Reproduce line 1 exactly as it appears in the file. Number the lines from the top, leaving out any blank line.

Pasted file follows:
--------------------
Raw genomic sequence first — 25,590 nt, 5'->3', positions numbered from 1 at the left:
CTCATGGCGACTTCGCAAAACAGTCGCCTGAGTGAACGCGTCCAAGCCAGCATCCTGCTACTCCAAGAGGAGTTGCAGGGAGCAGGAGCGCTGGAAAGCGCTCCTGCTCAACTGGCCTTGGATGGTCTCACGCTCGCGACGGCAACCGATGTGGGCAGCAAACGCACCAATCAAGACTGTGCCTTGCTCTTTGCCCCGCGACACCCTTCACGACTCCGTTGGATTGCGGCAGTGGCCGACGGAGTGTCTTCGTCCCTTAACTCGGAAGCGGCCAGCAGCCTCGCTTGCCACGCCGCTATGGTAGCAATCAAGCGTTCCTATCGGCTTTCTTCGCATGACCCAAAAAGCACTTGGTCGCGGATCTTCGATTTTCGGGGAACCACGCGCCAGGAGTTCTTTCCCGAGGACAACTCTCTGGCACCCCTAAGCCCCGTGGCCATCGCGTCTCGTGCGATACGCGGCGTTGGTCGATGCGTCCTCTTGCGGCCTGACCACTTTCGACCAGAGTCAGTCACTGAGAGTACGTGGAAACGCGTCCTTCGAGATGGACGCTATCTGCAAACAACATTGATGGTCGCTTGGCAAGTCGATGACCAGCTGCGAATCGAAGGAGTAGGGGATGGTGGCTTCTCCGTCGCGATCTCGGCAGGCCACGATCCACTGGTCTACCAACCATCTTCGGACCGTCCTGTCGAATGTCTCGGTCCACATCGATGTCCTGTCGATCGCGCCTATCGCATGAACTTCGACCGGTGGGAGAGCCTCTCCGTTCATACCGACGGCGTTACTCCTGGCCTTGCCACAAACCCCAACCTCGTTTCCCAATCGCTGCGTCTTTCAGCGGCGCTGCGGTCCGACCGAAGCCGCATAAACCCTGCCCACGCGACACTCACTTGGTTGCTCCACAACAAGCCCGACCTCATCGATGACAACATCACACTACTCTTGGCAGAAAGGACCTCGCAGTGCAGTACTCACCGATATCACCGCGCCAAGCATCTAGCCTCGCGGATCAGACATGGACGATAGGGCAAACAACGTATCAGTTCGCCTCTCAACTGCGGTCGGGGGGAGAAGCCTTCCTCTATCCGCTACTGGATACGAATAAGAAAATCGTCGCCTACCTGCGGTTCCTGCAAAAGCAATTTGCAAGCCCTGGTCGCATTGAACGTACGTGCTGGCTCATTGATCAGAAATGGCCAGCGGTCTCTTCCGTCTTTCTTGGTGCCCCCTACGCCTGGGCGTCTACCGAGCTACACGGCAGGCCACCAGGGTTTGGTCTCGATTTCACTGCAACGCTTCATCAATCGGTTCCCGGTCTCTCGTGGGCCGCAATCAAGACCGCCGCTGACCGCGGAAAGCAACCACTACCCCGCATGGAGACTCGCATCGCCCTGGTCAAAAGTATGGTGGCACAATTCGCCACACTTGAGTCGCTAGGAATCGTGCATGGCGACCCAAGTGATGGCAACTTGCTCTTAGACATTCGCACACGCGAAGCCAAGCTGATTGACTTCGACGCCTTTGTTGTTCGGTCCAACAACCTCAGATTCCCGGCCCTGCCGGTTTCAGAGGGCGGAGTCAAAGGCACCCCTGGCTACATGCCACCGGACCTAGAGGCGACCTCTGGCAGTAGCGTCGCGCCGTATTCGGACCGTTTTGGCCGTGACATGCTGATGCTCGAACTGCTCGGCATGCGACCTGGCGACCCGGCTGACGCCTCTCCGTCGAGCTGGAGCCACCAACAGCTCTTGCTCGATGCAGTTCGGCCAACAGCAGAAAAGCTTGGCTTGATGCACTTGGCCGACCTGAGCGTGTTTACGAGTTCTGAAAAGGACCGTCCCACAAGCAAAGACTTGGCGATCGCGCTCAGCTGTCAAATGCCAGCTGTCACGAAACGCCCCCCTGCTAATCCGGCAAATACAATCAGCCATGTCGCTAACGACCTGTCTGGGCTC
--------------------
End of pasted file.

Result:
Raw genomic sequence first — 25,590 nt, 5'->3', positions numbered from 1 at the left: